Another drama unfolded during the 2018 election. BNP and its major allied parties once again demanded a non-political interim caretaker government to organize a free, fair, and peaceful election, but Awami League denied it. Prime Minister Sheikh Hasina, the leader of Awami League, promised to ensure a free and fair election. She emphasized her identity as the daughter of Sheikh Mujib, the father of the nation, and urged every party to trust her. However, once the election was announced, and major parties participated, the on-ground situation was unfavorable for any political party except the Awami League. In many areas, especially BNP and its allies, they couldn’t organize a free campaign. Awami League supporters openly threatened to prevent BNP from reaching the polling center on election day, warning of potential violence, including torture, injuries, or even death for BNP supporters. On the day of the election, polling agents of BNP and its allies were expelled from the polling centers, and general voters were obstructed on the roads, warned not to go to the polling center. Even those who reached the centers found their votes already stamped by someone else (possibly ghost or dummy voters), prompting them to return home. Some voters encountered army platoons near polling centers but received no assistance when seeking help. Faced with these challenges, BNP and its allies boycotted the election, asserting that it was not fair, and rejecting both the election and its outcomes. BBC reporters  witnessed alleged ballot-stuffing and irregularities the 2018 election, earning it the nickname “midnight election” ( Ref BBC, 30 December 2018, Bangladesh elections: Deadly clashes mar vote,  see link <https://www.bbc.com/news/world-asia-46603113> and  Bangladesh election: Opposition demands new vote, see link <https://www.bbc.com/news/world-asia-46716605> . Shortly before voting commenced, a BBC correspondent noticed fully filled ballot boxes at a polling center in the city of Chittagong. This implies that the ballots had been stamped the night before the election. This 2018’s election is often called the  “Nishi rater vote” in Bengali, which means an election conducted at midnight without the participation of any voters.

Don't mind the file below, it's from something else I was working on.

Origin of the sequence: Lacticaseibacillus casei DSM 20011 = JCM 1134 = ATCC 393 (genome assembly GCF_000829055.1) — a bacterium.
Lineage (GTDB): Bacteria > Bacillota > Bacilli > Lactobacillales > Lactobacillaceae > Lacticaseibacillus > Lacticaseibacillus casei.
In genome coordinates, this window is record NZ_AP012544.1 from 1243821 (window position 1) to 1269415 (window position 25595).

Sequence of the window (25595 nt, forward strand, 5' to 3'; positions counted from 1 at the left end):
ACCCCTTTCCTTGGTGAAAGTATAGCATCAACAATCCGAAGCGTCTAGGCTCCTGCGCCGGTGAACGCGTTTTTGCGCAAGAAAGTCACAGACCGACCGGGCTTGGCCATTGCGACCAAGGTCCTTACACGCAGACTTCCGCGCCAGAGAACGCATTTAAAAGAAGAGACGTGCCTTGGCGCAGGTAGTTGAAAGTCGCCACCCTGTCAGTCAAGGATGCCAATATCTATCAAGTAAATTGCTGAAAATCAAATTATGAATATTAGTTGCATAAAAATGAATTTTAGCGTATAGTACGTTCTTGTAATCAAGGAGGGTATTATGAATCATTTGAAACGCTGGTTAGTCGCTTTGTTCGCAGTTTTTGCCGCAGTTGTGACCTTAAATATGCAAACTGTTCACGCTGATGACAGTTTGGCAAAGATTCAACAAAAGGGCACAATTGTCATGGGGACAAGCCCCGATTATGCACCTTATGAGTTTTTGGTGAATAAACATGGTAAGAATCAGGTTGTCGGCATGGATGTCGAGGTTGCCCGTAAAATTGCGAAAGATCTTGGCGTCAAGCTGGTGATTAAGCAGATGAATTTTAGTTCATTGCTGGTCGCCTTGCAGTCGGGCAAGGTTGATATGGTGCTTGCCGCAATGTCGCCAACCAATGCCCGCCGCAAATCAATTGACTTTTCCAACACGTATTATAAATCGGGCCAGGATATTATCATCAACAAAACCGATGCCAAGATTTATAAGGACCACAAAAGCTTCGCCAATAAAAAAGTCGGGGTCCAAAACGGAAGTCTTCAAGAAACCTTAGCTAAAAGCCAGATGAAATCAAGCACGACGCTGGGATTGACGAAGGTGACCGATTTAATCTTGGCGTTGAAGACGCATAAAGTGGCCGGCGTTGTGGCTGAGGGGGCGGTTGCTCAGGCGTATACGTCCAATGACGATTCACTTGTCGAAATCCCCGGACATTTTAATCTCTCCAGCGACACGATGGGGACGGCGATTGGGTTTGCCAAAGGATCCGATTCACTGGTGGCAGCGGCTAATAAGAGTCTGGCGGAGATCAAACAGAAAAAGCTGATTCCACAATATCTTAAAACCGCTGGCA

After the 2018 election, some parliamentary seats became vacant, leading to by-elections. However, these by-elections were predetermined. In Bogra, a relatively unknown and uneducated YouTuber, Hero Alam, contested against an Awami League candidate. Despite allegations of rigging, Hero Alam claimed he was supposed to win, but the election commission declared a preplanned victory for the Awami candidate. In the Dhaka-17 by-election, Hero Alam contested again, this time against Awami leader Mohammad A. Arafat, a professor at Dhaka University. Hero Alam faced similar challenges and was even brutally tortured, drawing international concern from the United Nations and the USA. Despite these incidents, the Awami League continued to promise free and fair elections. The final test case was the by-election in Lakshmipur-3 just before the end of the government’s tenure. Elected members would not even have had a chance to attend the parliament meeting, but the election was rigged even though there was no strong opposition candidate. Majority of voters did not go to the polling center. A viral video revealed that a former leader of the Bangladesh Chhatra League, the student wing of the governing Awami League, stamped the ‘boat’ symbol on ballot papers openly during a by-election in the Lakshmipur-3 constituency. The 57-second video, which went viral on social media, showed the former BCL leader stamping on 43 ballots. (Prothom Alo: Former BCL Leader stamps 43 ballots in 57-second, video goes viral Staff, 07 Nov 2023, the news link is here <https://en.prothomalo.com/bangladesh/politics/ust05azvdm> ). This highlights the questionable nature of so-called free, fair, and participatory elections under the Awami League and the constitution during its regime.